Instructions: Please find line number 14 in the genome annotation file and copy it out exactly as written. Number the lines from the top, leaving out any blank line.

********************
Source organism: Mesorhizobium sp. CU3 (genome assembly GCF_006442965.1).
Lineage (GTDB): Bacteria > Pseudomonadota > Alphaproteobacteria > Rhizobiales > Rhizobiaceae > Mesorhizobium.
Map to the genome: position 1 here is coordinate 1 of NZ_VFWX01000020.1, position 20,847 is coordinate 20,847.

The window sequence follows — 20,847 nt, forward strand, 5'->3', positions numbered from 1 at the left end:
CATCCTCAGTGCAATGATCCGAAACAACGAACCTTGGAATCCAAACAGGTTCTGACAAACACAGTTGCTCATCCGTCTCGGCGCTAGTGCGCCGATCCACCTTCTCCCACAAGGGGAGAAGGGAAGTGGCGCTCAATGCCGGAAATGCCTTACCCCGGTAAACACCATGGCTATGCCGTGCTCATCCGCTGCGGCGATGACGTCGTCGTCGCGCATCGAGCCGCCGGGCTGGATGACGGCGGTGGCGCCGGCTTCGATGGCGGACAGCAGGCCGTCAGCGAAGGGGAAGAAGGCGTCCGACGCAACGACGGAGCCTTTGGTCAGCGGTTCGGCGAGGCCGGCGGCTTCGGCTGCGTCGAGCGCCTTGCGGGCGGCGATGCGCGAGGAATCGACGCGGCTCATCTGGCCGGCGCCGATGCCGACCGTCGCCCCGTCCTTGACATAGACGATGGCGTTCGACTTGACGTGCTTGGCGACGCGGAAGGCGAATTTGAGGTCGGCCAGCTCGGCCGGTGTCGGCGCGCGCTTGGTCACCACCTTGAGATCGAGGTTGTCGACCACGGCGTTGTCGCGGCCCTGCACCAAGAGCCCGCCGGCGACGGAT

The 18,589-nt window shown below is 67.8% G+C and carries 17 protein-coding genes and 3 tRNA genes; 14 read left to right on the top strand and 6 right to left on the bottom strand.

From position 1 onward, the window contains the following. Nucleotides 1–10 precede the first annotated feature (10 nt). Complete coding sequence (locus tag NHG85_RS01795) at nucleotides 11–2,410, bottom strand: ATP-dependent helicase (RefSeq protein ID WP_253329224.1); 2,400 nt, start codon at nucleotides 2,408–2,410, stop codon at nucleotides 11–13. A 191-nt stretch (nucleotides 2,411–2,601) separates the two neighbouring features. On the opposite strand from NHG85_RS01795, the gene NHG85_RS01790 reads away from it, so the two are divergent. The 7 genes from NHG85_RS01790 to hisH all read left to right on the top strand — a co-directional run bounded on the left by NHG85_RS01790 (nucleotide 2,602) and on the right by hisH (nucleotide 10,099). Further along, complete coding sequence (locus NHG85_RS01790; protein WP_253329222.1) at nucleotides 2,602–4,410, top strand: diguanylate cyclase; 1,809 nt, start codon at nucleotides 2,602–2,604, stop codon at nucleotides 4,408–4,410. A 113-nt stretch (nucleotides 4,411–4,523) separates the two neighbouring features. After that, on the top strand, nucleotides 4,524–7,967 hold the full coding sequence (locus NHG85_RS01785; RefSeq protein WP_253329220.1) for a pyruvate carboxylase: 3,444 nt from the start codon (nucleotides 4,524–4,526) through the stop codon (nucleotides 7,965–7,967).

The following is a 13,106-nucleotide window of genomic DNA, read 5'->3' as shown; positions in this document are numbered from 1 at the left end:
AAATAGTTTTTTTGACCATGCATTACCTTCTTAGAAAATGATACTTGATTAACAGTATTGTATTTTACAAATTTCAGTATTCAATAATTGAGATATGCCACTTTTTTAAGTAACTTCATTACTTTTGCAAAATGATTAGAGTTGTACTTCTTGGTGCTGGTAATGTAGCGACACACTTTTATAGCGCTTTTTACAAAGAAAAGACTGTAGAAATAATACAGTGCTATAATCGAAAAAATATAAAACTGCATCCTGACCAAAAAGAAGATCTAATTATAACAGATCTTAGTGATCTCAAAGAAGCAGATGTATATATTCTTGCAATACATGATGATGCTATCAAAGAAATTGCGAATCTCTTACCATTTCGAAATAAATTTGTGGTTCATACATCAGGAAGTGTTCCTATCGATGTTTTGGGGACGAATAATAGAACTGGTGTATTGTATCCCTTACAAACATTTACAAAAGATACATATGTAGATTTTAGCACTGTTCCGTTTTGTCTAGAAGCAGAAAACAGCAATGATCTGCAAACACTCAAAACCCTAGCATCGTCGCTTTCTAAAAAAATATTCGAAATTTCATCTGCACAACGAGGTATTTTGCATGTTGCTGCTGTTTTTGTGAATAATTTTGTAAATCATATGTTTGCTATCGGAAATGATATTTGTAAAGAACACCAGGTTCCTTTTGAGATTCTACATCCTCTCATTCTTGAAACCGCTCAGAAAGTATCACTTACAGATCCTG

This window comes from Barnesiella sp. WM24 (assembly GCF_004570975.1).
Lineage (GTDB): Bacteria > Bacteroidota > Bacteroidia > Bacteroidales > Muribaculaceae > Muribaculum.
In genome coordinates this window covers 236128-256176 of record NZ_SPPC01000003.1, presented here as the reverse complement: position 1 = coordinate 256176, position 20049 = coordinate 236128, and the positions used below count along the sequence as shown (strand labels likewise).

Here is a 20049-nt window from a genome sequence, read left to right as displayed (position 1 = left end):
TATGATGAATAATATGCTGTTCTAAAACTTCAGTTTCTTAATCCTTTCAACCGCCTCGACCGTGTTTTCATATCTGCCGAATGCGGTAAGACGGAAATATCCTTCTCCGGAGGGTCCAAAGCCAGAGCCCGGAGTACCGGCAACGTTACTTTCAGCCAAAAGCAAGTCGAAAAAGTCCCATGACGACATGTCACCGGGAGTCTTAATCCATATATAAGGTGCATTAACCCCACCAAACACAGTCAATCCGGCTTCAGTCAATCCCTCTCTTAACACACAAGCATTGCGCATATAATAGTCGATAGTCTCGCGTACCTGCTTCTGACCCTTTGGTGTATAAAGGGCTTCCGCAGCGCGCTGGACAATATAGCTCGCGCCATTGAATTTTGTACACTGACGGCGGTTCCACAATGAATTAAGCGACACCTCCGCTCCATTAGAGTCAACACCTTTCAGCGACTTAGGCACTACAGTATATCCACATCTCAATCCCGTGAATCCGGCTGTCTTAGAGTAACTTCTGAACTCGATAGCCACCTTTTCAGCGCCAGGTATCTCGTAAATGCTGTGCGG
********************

TATGATGAATAATATGCTGTTCTAAAACTTCAGTTTCTTAATCCTTTCAACCGCCTCGACCGTGTTTTCATATCTGCCGAATGCGGTAAGACGGAAATATCCTTCTCCGGAGGGTCCAAAGCCAGAGCCCGGAGTACCGGCAACGTTACTTTCAGCCAAAAGCAAGTCGAAAAAGTCCCATGACGACATGTCACCGGGAGTCTTAATCCATATATAAGGTGCATTAACCCCACCAAACACAGTCAATCCGGCTTCAGTCAATCCCTCTCTTAACACACAAGCATTGCGCATATAATAGTCGATAGTCTCGCGTACCTGCTTCTGACCCTTTGGTGTATAAAGGGCTTCCGCAGCGCGCTGGACAATATAGCTCGCGCCATTGAATTTTGTACACTGACGGCGGTTCCACAATGAATTAAGCGACACCTCCGCTCCATTAGAGTCAACACCTTTCAGCGACTTAGGCACTACAGTATATCCACATCTCAATCCCGTGAATCCGGCTGTCTTAGAGTAACTTCTGAACTCGATAGCCACCTTTTCAGCGCCAGGTATCTCGTAAATGCTGTGCGG